Asthma In Pregnancy

Asthma is a common medical condition that occurs in approximately 25 million Americans, and many people with asthma suffer from allergies as well. Women of child bearing age, who are pregnant or may become pregnant, need special consideration in treating asthma and allergies. The treatment plan needs to consider the medical condition of the patient, while reducing the risks to the unborn child.

For many years, it was suggested that a woman with asthma may risk complications during pregnancy. Most complications from asthma result from patients who poorly control their symptoms, who experience daily symptoms, and have frequent emergency room visits or hospitalizations because of their asthma. Poor asthma control can result from a fear of using medication during pregnancy, leading to under-treatment and unstable asthma. The risks to the child include premature birth, low birth weight and other complications.

Recent information suggests risks to the unborn child can be minimized, if a mother’s asthma is under good control. In general, asthma medications in use today are safe for use during pregnancy. Although pregnant women rarely participate in studies of medication side effects, there is extensive data available from long-term use of these medications and from laboratory studies on animals.

For patients with allergies, it is important to know that many allergy medications are also safe for use during pregnancy. Some over-the-counter medications should be avoided however, so it’s important for your physician to know what medicines you use. Allergy shots are not started on pregnant patients, but can be continued during pregnancy for patients currently receiving them. The dose will not be increased however, to avoid the risk of a significant reaction to the shots.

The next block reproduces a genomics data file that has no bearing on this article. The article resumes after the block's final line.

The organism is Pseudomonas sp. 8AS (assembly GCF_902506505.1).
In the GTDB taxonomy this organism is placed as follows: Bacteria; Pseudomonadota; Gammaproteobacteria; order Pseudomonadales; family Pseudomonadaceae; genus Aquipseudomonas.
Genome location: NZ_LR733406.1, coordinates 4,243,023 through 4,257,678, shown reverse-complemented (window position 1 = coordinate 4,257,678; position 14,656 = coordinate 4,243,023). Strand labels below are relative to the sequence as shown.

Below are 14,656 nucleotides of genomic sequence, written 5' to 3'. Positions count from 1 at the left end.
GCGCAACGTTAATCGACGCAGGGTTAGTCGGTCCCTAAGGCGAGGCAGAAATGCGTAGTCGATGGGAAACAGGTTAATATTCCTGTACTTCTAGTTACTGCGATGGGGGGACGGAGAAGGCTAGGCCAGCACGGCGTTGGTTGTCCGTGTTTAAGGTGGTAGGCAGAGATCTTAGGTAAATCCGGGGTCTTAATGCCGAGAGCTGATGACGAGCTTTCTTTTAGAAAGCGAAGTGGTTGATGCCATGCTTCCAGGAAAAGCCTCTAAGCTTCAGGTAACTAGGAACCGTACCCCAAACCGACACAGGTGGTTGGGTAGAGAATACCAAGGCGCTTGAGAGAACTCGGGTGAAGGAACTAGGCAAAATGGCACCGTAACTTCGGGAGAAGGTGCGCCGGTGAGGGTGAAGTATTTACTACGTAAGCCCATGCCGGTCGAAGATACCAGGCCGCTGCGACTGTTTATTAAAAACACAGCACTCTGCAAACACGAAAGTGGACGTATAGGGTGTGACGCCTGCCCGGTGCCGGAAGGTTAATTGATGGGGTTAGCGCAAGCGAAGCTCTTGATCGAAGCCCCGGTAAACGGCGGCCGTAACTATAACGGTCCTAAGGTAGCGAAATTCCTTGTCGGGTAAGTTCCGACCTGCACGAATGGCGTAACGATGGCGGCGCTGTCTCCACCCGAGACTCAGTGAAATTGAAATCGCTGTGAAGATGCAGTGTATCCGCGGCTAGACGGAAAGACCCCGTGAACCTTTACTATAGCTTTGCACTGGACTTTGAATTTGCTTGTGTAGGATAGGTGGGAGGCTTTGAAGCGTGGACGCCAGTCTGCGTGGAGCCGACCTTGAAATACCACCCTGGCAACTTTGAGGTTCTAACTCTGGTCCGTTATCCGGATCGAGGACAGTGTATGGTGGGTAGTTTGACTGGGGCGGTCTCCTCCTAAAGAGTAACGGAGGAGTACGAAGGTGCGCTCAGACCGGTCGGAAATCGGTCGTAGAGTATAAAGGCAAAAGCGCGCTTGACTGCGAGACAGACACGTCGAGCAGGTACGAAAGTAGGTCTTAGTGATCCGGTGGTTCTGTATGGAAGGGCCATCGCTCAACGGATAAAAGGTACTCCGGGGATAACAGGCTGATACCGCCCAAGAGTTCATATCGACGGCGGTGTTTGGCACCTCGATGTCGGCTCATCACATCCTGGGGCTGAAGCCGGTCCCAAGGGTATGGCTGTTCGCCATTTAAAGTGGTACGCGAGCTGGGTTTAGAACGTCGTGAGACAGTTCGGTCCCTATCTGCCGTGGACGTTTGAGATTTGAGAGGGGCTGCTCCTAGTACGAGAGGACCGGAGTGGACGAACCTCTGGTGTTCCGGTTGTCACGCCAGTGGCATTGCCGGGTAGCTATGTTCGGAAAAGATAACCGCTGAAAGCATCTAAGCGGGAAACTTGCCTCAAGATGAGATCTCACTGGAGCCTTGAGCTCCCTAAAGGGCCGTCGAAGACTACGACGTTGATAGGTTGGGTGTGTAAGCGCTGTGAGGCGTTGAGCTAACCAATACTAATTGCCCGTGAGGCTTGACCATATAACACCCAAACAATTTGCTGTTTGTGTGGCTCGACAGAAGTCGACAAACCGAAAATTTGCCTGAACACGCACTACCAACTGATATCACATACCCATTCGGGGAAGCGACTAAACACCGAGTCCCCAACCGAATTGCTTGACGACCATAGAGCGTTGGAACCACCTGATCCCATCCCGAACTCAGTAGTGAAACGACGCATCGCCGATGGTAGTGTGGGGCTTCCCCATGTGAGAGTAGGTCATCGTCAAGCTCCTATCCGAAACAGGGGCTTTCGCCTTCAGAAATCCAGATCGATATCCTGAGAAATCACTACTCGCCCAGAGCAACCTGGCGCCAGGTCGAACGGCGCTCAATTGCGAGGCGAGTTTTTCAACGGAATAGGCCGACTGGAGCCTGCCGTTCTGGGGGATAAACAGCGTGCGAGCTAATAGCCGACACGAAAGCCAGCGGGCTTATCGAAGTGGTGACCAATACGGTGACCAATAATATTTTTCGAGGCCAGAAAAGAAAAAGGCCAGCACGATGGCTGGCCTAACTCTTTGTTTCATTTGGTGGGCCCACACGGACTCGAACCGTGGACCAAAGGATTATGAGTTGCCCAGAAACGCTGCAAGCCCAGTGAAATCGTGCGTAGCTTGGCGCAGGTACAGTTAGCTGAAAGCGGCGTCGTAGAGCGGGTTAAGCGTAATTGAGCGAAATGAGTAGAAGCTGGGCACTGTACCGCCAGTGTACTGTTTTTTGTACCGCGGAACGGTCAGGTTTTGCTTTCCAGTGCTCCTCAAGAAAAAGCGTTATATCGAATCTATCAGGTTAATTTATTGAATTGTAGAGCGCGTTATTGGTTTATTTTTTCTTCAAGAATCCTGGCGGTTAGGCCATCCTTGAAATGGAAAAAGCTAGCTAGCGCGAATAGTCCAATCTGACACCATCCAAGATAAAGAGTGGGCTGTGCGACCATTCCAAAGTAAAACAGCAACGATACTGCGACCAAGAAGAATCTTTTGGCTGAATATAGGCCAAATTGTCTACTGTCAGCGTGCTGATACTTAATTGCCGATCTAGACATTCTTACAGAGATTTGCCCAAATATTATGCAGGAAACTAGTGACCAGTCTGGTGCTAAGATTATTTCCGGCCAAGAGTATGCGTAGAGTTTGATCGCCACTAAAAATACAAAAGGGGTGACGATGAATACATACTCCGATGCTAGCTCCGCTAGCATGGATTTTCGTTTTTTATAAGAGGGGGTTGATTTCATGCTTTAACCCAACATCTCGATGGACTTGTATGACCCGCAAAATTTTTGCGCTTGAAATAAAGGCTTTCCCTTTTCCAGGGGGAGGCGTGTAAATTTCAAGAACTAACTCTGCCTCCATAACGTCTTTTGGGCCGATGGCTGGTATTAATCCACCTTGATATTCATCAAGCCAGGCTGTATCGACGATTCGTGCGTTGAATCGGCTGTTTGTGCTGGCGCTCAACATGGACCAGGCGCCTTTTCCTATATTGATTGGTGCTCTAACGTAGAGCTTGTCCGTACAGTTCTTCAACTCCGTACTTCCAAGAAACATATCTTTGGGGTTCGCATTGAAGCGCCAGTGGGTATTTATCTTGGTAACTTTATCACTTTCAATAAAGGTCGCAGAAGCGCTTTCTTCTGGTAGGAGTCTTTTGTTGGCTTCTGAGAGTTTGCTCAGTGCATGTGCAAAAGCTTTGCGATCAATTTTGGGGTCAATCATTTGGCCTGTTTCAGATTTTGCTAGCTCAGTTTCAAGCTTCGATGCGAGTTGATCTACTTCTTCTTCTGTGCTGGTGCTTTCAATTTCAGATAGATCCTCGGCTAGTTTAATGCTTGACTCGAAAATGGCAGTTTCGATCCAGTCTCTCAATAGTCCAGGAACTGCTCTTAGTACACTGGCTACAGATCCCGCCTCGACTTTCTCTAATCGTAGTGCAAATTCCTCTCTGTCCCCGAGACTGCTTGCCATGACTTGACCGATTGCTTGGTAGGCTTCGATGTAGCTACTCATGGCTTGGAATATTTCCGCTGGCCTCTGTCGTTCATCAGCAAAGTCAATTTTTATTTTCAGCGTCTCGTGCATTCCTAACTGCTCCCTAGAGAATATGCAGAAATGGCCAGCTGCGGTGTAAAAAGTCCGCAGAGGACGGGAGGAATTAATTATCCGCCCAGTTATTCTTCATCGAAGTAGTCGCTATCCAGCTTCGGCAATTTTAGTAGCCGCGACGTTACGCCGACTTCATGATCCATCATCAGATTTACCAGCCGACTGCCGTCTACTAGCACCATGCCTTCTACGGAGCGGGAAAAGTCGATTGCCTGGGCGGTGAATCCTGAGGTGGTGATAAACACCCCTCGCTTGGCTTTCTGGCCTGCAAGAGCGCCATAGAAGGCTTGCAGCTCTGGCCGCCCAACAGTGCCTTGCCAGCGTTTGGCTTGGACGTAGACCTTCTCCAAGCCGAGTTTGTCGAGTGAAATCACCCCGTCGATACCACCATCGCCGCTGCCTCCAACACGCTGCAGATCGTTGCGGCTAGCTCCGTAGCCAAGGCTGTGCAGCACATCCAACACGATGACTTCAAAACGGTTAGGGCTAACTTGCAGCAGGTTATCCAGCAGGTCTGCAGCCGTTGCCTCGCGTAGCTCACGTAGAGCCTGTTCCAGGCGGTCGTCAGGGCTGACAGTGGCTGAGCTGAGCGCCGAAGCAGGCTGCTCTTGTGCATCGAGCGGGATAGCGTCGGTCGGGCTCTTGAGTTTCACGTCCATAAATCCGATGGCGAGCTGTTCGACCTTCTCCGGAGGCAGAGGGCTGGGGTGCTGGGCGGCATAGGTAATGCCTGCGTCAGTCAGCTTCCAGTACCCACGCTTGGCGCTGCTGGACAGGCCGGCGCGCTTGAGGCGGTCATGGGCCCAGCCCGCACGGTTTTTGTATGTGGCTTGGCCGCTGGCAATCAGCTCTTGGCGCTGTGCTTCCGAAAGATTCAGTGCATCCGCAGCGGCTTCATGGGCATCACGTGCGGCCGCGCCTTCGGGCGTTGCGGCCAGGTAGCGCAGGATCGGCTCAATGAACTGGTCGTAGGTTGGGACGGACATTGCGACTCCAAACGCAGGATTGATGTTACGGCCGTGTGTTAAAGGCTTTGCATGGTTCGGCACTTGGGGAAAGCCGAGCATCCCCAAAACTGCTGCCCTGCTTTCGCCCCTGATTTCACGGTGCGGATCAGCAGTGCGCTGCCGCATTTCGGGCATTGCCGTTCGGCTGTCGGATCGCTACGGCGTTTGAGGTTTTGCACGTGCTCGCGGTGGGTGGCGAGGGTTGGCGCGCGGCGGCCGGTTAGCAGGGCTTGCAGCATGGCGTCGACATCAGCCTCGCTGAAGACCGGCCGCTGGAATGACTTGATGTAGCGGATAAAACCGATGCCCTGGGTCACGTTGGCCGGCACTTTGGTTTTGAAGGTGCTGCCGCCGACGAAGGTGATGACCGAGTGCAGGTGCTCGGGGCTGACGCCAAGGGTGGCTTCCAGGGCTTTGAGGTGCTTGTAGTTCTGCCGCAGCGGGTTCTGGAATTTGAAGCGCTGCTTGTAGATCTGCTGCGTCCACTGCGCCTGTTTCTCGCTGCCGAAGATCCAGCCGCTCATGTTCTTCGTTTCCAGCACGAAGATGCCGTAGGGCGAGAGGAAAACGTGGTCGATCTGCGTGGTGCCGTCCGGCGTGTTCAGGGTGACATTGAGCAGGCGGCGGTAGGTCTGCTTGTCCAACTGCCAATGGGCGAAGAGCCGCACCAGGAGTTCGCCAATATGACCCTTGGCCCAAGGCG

In treating allergies or asthma during pregnancy, it is important to emphasize environmental controls, which help avoid exposure to allergic triggers such as dust, pet dander, or pollen. Understanding allergic triggers is an important part of a treatment plan. Allergic triggers are the cause of asthma attacks for some patients, so avoidance is essential and can help reduce the need for medication. Also, patients with asthma should monitor their asthma with a peak flow meter. This can help track asthma control and identify a potential attack before symptoms even develop.

If possible, before becoming pregnant, a patient should discuss the status of her asthma and allergies with her physician. If it’s not possible, patients should contact their physician as soon as they know they are pregnant. By doing so, adjustments can be made to the treatment plan so control of asthma symptoms can be improved or maintained. When asthma is under good control, the mother and baby can avoid the risks of complications. When using medications, patients should understand their safety for use during pregnancy. It is important to remember that the risks of poorly controlled asthma generally outweigh the risks of today’s medications. Finally, it is important to remember that asthma and allergy control should be monitored throughout pregnancy.